Yesterday I got a plaintive group message: “Can someone explain what Orkut is all about and how I can use it properly? I’m feeling a little lost right now.” Good question. Orkut wants to be a bottom-up, emergent technology. Members can self-organize into interest groups, for example, Writing, Burning Man, Pet Shop Boys, etc. You’re allowed to send blanket messages to friends of friends, and you get to see how people are linked to you, which is fun. So far I am connected to 23,442 people through 11 friends, presumably thanks to the keeners. If I could control the minds of 23,442 people I could take over the world. More usefully, I could find kindred spirits no matter where I am.

Orkut and Friendster aren’t services I’d use much myself, given that I lurk in the kitchen at parties. I meet plenty of people here at Ego HQ, and if distance were on my side I’d spend more time with real people, not thumbnail photos. But the online world is a great source of likeminded people, even for cannibals. Those who don’t keep personal sites–and many of those who do–still want to tap into that. The strength of these services is that they takes the friction out of expressing interest, both in individuals and in groups.

*Update: They have now fixed the bug that sorted friends in descending order of their number of connections. Much better, Orkutters.

8 thoughts on “A Dork’s View of Orkut”

  1. BTW Marc Canter is one of the pioneers of “social software” IIRC, hence all the linky goodness on those social networking sites.

    But agreed — open marriage == too much information! (Orkut in general is a bit bizarre in how it tries to mix business and personal, IMO).

    Also, all the cool kids seem to be aflutter about http://www.flickr.com now… 😉


  2. I think the key thing to remember with Orkut is that you don’t *have* to answer any questions you don’t wanna. The weird juxtaposition of business info and personal info is there so it can show what people want to show about themselves. Of course, I’ve always wondered why people can’t just entirely make up their own info in these things, and filter what can be seen on a per-person basis, rather than the ambigous “friends” and “friends of friends” categorisations. It actually wouldn’t be *that* difficult to implement. But on Orkut, I think the only answer that’s required is your name, and even that doesn’t have to be “real,” so it’s giving you the option at least to not be a dating prospect if you don’t wanna; and so forth. At this point I’ve wasted most of my time in the Communities area, which brings me back to my ol’ BBS and AOL days. How’s that for an endorsement! Heh! I don’t see it as having great value but it’s kind of an interesting fishbowl to look into.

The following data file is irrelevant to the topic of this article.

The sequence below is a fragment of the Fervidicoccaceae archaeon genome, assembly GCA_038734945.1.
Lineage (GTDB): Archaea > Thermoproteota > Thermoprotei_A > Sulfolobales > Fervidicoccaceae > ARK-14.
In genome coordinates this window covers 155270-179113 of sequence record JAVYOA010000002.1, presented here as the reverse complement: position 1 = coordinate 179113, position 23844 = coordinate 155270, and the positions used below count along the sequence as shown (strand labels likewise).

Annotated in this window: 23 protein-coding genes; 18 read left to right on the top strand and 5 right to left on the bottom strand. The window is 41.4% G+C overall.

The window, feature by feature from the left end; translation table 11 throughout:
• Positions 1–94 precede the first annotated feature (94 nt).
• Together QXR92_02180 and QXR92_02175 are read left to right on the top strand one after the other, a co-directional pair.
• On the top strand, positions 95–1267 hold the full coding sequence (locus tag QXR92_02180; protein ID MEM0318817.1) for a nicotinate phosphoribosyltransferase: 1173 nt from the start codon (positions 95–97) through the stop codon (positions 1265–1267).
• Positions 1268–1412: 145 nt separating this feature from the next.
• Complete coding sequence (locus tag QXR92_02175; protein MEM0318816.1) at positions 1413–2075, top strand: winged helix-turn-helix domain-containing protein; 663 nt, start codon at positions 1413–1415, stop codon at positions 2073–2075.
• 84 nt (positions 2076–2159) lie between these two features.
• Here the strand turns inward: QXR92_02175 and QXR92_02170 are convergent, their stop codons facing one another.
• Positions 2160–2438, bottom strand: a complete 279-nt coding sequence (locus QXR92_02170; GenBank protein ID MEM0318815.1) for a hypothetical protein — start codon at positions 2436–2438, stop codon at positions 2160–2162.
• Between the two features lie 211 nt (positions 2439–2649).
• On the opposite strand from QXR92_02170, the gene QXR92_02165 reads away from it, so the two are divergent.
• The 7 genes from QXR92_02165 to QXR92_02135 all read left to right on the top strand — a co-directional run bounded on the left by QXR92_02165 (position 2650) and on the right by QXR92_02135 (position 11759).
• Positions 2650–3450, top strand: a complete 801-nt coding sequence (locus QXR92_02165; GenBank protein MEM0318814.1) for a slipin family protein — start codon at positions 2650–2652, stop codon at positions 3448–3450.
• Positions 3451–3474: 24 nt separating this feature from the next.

3. You’re right about the voluntary nature of all the questions, Andrea, and I should have made that clearer in the post. I skipped plenty of answers, myself. I just wish I had more control over being exposed to Too Much Information from other people! Still, all fun and games, I s’pose.

    Justin, thanks for the pointer. I’ll check out Flickr (in a purely professional capacity, since I’ve long since lost any claim to being a cool kid).


  4. I am having a problem seeing where the revenue model is with all these connected circles of friends. Plus I’m not attracted by either singles sites or zones that entice revelations. I’ve evolved beyond prurienousity.


  5. I must admit I’m having fun at Orkut–being able to see little photos of friends I wish I saw more often–discovering the faces of people I know from blogs and IRC–giggling as I wonder how many of those 400+ people are included in somebody’s open marriage…


  6. Bernie — I think the revenue model for these sites is pretty much based around dating. (don’t know where that leaves LinkedIn though.)

    … apparently that side of things is very successful, although I wouldn’t know being happily ‘committed’ (as Orkut has it). (aside: does that make me a ‘committee’?)